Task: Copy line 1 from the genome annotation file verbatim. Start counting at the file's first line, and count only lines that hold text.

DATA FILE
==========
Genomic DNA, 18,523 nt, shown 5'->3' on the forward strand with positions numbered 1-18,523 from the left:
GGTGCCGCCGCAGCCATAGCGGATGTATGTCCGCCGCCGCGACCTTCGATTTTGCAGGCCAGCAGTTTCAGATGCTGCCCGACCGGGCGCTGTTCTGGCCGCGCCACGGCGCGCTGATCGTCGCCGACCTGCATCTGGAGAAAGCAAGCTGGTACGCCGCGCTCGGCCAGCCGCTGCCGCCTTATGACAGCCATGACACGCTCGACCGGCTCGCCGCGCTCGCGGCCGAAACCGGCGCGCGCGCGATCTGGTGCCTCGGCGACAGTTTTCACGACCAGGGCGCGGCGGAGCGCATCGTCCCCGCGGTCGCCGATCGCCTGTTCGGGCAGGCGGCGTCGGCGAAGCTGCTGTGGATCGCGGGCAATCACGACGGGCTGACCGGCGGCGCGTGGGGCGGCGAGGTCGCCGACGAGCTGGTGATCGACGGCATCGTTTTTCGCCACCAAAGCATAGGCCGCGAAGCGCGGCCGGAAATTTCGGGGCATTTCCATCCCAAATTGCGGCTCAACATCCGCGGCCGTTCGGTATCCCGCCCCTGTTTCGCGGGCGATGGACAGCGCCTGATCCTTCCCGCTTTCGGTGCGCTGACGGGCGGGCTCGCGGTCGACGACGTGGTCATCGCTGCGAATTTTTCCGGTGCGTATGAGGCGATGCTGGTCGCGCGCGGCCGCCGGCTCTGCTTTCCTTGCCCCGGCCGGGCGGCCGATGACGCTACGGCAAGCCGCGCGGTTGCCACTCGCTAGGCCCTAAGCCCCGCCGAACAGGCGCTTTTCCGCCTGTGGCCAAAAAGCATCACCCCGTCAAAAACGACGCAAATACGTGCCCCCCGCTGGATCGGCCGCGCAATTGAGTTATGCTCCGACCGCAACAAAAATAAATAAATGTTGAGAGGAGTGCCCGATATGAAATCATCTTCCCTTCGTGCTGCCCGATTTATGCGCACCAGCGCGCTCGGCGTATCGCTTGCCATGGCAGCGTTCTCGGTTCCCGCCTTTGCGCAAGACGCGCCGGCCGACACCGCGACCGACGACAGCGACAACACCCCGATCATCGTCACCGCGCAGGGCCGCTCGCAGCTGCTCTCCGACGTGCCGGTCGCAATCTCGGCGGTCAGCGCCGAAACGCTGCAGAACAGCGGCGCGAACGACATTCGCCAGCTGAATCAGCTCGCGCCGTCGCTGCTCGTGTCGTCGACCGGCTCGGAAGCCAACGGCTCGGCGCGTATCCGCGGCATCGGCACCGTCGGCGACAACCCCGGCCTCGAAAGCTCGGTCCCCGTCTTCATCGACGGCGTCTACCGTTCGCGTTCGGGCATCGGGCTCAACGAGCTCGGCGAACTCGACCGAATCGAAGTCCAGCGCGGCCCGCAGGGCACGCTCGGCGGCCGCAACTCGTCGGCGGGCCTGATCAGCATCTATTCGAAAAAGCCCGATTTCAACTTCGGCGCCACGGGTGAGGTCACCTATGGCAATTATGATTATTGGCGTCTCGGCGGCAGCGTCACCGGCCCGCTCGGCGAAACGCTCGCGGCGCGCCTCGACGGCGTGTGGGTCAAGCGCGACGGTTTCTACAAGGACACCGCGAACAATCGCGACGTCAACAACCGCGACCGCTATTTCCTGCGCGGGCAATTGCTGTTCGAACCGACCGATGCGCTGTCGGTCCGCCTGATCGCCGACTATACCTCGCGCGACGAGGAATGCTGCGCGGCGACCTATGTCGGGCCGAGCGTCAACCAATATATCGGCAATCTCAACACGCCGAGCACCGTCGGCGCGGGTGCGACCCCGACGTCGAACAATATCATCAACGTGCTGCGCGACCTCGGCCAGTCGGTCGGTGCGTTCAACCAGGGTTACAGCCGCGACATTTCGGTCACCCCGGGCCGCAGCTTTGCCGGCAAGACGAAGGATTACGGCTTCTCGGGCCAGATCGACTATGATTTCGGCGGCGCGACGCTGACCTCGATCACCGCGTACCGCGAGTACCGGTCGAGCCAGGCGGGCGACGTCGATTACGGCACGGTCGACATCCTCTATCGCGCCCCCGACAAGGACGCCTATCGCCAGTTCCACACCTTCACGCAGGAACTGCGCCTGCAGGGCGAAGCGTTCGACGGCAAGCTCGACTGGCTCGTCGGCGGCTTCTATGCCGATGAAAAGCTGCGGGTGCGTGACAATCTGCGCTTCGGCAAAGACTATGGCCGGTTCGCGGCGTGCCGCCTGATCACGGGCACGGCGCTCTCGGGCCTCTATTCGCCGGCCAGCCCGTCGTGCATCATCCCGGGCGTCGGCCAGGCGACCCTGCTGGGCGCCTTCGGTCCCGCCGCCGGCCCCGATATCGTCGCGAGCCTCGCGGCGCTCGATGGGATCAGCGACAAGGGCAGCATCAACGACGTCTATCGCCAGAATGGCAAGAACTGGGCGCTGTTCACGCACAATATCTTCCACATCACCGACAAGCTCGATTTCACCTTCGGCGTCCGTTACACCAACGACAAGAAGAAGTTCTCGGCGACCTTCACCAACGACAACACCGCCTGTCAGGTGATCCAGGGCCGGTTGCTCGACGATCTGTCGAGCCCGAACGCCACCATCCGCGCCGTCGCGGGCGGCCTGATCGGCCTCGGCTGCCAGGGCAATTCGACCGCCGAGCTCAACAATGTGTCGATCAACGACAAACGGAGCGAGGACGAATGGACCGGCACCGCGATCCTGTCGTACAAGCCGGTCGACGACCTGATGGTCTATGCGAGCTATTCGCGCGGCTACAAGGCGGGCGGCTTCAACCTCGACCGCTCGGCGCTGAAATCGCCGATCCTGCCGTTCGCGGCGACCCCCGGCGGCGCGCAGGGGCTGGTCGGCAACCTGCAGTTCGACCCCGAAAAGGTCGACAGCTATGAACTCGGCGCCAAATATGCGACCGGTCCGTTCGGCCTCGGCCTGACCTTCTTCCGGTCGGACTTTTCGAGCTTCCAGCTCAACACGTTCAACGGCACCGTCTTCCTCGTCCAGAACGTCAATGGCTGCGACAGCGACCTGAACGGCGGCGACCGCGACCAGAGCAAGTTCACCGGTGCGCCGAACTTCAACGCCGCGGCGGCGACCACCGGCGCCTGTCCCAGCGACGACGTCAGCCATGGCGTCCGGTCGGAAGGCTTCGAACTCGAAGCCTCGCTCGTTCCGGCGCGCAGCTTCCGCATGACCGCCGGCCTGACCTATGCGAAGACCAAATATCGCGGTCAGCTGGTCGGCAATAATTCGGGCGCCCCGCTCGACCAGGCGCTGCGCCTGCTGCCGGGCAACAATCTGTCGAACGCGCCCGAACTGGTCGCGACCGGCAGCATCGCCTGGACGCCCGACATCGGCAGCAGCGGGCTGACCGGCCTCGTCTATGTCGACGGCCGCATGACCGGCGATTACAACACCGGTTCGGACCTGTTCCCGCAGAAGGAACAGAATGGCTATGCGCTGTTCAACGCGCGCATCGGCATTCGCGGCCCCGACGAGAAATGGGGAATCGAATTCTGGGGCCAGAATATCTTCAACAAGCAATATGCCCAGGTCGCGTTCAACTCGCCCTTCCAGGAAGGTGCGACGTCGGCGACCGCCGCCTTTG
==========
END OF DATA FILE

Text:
Genomic DNA, 18,523 nt, shown 5'->3' on the forward strand with positions numbered 1-18,523 from the left: